Hmmm. And then there's this really bad idea. Bloomberg with another unnecessary, idiotic rule - restricting availability of painkillers
From Saturday's NY Times.
In a bold experiment in performance pay, complaints from patients at New York City’s public hospitals and other measures of their care — like how long before they are discharged and how they fare afterward — will be reflected in doctors’ paychecks under a plan being negotiated by the physicians and their hospitals.
In the wake of changes laid out in the Affordable Care Act, public and private hospitals are already preparing to have their income tied partly to patient outcomes and cost containment, but the city’s plan extends that financial incentive to the front line, the doctors directly responsible for treatment. It also shows how the new law could change longstanding relationships, giving more power to some of the poorest and most vulnerable patients over doctors who run their care.
“I would expect that we’re going to see this become more and more prevalent in compensation arrangements,” said Alan Aviles, president of the city’s Health and Hospitals Corporation, which runs the city’s 11 public hospitals and is the country’s largest public health system, handling more than 1 million emergency room visits a year.
The corporation’s plan would make doctors’ raises dependent on their performance on quality measures. The details are being negotiated with the doctors’ union, but both sides expect to reach an agreement that incorporates the idea.
Still, doctors are hesitant, saying they could be penalized for conditions they cannot control, including how clean the hospital floors are, the attentiveness of nurses and the availability of beds.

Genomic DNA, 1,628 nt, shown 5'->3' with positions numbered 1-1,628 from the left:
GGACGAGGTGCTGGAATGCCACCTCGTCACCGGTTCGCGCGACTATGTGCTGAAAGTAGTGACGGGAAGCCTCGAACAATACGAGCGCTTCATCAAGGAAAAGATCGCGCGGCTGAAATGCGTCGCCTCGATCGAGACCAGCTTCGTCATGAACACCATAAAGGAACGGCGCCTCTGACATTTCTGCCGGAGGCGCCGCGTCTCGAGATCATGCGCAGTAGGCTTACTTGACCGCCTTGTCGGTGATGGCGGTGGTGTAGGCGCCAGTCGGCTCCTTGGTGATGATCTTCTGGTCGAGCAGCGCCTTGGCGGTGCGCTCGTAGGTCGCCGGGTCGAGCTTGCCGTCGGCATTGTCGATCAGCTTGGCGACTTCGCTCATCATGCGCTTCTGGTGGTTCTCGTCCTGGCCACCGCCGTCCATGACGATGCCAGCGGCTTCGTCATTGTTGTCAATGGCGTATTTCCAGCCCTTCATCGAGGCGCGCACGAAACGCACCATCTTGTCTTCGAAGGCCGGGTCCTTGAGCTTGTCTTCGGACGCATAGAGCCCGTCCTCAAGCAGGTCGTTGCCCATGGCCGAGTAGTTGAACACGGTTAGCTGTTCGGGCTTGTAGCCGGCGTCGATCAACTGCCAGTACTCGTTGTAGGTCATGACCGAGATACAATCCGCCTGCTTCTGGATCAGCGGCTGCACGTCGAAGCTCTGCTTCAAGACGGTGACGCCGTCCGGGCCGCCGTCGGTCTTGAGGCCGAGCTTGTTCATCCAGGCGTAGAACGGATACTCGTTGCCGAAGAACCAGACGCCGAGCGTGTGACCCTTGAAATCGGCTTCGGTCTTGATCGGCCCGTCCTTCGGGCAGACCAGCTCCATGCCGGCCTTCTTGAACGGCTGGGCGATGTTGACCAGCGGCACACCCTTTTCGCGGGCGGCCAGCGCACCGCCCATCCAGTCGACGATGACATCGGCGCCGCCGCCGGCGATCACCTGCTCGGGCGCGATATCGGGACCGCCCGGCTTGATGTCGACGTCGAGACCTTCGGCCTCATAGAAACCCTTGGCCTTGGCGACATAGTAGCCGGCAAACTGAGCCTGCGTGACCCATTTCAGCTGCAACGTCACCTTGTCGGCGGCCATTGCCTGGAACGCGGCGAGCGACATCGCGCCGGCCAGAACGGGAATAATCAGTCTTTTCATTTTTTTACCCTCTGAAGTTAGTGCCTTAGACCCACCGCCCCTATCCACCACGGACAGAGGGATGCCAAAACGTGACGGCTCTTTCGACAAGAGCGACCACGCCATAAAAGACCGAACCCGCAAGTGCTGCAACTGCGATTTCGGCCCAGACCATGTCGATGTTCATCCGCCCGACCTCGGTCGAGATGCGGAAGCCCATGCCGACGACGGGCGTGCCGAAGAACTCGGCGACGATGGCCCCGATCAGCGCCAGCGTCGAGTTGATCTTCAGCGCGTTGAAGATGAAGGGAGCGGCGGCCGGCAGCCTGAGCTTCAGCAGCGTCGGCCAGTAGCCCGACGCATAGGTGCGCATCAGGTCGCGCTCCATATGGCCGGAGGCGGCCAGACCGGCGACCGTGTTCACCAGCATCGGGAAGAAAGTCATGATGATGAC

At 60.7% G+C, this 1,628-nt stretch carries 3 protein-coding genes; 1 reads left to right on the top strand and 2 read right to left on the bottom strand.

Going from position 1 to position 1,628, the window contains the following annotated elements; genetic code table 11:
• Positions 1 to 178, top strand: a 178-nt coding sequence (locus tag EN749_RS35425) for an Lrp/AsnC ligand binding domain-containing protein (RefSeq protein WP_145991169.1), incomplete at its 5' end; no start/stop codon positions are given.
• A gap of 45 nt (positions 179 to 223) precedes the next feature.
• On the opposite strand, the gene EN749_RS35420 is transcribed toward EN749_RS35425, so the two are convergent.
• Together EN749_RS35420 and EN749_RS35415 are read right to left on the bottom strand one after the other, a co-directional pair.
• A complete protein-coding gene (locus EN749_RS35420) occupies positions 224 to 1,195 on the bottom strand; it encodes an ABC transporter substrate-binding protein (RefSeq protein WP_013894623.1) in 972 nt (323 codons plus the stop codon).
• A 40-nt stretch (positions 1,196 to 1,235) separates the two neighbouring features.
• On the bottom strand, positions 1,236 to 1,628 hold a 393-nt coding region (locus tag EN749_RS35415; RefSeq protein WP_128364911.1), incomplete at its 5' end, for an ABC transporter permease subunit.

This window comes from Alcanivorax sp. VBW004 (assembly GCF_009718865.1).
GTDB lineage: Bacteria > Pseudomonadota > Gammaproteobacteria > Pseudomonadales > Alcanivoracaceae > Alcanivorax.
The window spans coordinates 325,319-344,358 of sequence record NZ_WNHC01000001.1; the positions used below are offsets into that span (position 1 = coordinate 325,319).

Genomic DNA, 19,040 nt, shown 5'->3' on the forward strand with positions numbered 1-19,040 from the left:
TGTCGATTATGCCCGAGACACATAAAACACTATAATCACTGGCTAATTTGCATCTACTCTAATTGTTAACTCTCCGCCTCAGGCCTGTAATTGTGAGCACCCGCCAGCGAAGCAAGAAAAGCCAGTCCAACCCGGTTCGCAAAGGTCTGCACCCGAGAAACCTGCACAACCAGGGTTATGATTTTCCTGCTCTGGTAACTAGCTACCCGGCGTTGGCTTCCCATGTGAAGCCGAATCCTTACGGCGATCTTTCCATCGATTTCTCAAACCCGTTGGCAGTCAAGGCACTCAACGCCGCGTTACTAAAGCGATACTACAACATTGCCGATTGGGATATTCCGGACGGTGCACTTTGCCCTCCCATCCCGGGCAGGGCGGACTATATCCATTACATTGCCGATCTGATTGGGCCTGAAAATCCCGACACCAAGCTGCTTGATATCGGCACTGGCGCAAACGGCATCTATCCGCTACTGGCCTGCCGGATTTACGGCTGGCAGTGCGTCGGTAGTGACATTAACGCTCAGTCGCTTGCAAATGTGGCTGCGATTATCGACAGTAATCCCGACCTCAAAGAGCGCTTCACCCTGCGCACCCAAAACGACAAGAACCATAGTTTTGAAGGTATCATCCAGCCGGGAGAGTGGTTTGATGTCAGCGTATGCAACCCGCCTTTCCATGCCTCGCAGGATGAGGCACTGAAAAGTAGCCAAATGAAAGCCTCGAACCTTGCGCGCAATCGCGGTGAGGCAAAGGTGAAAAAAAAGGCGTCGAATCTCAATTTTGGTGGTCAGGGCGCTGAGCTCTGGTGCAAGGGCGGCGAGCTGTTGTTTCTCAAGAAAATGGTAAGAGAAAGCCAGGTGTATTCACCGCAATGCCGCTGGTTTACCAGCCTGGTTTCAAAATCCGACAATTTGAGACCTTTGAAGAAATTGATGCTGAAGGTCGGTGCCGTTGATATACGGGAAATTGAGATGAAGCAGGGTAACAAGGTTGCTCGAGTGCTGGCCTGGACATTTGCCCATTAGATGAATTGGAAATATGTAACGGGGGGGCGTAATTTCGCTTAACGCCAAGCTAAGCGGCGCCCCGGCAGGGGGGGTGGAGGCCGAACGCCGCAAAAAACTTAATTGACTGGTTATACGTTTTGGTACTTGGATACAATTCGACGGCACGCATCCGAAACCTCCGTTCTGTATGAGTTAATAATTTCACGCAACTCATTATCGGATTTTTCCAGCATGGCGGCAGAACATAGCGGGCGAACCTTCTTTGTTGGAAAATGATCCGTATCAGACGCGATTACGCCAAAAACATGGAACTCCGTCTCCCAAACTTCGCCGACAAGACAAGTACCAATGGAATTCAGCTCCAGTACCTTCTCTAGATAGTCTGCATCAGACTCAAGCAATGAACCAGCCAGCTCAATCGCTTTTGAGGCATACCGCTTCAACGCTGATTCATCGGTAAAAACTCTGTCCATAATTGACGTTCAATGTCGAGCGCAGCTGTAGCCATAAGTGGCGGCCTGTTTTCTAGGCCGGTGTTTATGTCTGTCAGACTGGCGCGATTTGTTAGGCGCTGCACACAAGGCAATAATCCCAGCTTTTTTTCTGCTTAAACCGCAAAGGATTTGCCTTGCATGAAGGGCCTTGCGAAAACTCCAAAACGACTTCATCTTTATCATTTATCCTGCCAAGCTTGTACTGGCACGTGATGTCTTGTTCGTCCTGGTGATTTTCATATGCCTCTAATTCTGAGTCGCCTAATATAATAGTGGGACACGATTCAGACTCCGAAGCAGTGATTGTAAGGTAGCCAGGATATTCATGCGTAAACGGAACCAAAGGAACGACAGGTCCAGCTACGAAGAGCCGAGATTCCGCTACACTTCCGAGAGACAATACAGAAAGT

And it is unclear whether performance incentives work in the medical world; studies of similar programs in other countries indicate that doctors learn to manipulate the system.
“The consequences in a complex system like a hospital for giving an incentive for one little piece of behavior are virtually impossible to foresee,” said Dr. David U. Himmelstein, professor of public health at the City University of New York and a visiting professor at Harvard Medical School, who has reviewed the literature on performance incentives. “There are ways of gaming it without even outright lying that distort the meaning of the measure.”
Over the next few years, the federal government will financially reward or penalize hospitals based on how they perform on benchmarks that are believed to be correlated with better patient outcomes. By aligning doctors’ pay to the same benchmarks, city hospitals hope to perform well enough to qualify for federal bonuses.
There's a bit more; hit the link.